From queer text study and institutional inclusion to profiles of queer clergy and youth voices, the Keshet blog features new ideas and reflections by and for LGBTQ Jews and their allies. The blog is produced by Keshet, a national organization with offices in the Bay Area, Boston, and New York that works for full LGBTQ equality and inclusion in Jewish life.
As we celebrate the affirmative vote for trans protections here in Massachusetts—the first time a question about trans rights was brought to ballot– we are also thrilled to see so many other historic election moments happening across the country.
In Kansas, Sharice Davids– an openly lesbian Native American MMA fighter (!!) was just elected to Congress. She is the first LGBTQ person from Kansas ever elected to Congress, and one of the first two Native women elected to Congress. The other being Deb Haaland, who was also elected last night.
Jared Polis became the first gay man ever elected as a Governor, as he won in Colorado last night. Polis, who had served five terms in Congress, is also Jewish, and has spoken openly about how both religion and his sexuality have influenced his politics.
The New Hampshire State House of Representatives will be gaining two trans women in January. Gerri Cannon and Lisa Bunker will join Virginia State Delegate Danica Roem (who was elected last year) as the only open trans members of any state legislatures in the country.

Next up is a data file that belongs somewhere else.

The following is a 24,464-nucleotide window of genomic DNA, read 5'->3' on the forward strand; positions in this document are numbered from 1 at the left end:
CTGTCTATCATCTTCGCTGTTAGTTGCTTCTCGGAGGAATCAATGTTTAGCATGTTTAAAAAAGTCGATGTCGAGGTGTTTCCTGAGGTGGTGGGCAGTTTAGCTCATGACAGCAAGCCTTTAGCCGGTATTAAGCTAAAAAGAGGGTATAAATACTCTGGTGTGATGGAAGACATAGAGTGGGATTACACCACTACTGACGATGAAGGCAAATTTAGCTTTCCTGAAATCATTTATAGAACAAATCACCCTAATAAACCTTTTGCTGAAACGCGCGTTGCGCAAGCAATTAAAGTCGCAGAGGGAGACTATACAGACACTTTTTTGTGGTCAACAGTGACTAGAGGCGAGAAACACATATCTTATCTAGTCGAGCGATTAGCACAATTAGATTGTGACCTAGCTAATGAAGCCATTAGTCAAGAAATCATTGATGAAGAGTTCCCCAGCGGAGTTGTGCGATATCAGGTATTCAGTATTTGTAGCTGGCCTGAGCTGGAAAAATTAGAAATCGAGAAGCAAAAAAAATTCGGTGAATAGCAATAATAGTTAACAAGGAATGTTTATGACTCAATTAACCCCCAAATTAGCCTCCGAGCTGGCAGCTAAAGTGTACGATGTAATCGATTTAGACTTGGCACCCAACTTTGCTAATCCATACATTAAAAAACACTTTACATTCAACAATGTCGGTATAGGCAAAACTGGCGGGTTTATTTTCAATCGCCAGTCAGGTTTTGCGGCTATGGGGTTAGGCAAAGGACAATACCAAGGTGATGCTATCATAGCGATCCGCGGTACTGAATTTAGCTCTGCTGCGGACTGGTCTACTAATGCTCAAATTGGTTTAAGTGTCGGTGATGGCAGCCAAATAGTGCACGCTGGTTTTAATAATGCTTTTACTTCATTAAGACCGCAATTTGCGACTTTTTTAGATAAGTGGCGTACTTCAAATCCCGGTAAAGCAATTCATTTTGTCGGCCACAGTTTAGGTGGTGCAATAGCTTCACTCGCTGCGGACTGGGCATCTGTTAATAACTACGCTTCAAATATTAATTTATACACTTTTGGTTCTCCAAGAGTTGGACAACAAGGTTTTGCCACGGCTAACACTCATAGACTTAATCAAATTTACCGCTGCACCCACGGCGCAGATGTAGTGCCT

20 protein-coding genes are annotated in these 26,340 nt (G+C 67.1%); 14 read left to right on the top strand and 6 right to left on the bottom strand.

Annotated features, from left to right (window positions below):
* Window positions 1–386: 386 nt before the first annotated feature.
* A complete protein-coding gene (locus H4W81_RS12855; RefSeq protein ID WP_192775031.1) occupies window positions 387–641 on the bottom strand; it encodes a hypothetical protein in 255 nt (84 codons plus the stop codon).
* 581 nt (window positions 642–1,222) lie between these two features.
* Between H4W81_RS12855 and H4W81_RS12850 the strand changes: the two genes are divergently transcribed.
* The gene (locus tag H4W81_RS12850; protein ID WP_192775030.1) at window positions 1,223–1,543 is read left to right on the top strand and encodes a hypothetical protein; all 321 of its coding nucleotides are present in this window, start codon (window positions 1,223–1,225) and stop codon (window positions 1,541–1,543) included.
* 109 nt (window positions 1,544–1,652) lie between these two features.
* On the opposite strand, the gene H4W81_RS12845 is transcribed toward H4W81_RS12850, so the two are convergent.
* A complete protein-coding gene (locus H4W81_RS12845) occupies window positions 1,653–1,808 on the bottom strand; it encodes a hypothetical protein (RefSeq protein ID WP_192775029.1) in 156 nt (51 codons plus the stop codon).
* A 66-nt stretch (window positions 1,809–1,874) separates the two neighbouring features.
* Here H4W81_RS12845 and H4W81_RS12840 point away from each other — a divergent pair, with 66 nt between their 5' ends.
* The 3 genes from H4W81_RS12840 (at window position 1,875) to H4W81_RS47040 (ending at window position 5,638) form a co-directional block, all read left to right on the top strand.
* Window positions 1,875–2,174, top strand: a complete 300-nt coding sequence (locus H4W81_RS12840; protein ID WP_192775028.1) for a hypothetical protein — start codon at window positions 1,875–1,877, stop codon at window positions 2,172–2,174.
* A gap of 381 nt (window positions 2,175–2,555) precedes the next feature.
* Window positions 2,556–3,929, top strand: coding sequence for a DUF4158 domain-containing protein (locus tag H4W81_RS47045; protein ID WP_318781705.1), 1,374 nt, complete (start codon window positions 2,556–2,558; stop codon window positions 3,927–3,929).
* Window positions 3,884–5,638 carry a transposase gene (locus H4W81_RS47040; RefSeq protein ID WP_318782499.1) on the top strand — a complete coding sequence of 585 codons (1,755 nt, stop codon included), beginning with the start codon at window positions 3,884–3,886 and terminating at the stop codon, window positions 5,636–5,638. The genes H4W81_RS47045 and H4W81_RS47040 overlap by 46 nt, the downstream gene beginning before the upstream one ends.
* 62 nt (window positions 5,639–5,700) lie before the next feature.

Also in New Hampshire, the state’s first openly gay member of congress was elected! Chris Pappas campaigned on a platform that stressed LGBTQ equality, speaking specifically about protections for trans folx in the military.
Angie Craig was elected to congress from Minnesota. Craig openly identifies as a lesbian, wand will be the first LGBTQ person elected to congress from her state.
In Iowa, Zach Wahls won a seat in the Iowa State Senate. Zach’s passionate defense of his two mothers and gay marriage in 2011 went viral, and Zach will now be one of the youngest people ever to serve in the Iowa Senate.
Florida elected their first ever lesbian mayor, in Key West. Teri Johnston got almost twice the total number of votes as her opponent. She will be the second female mayor in the city’s history.
J.D. Ford is now the first openly LGBTQ person elected to state legislature in Indiana, and the first out gay black man was elected to the Pennsylvania legislature. Malcom Kenyatta will join Brian Sims as one of two out state representatives.
In a race that is still too close to call in California, Katie Hill—an openly bisexual 31 year old— might unseat Steve Knight—a politician whose father authored a ban on gay marriage in California in 2000.
Throughout the country, woman, minorities and LGBTQ people won elections in unprecedented numbers. Though we have work left to do, it is thrilling to see a political landscape in America that is starting to look more like the America we know—a country that is diverse, full of strong women and people of every ethnic background and sexual orientation and gender identity, who have bold ideas and progressive values, who are striving to make this country more just for all of us.
This is not a comprehensive list—there are races still undecided, and stories that we haven’t read—but it is a way to note that we are excited by the things we are seeing and the progress being made.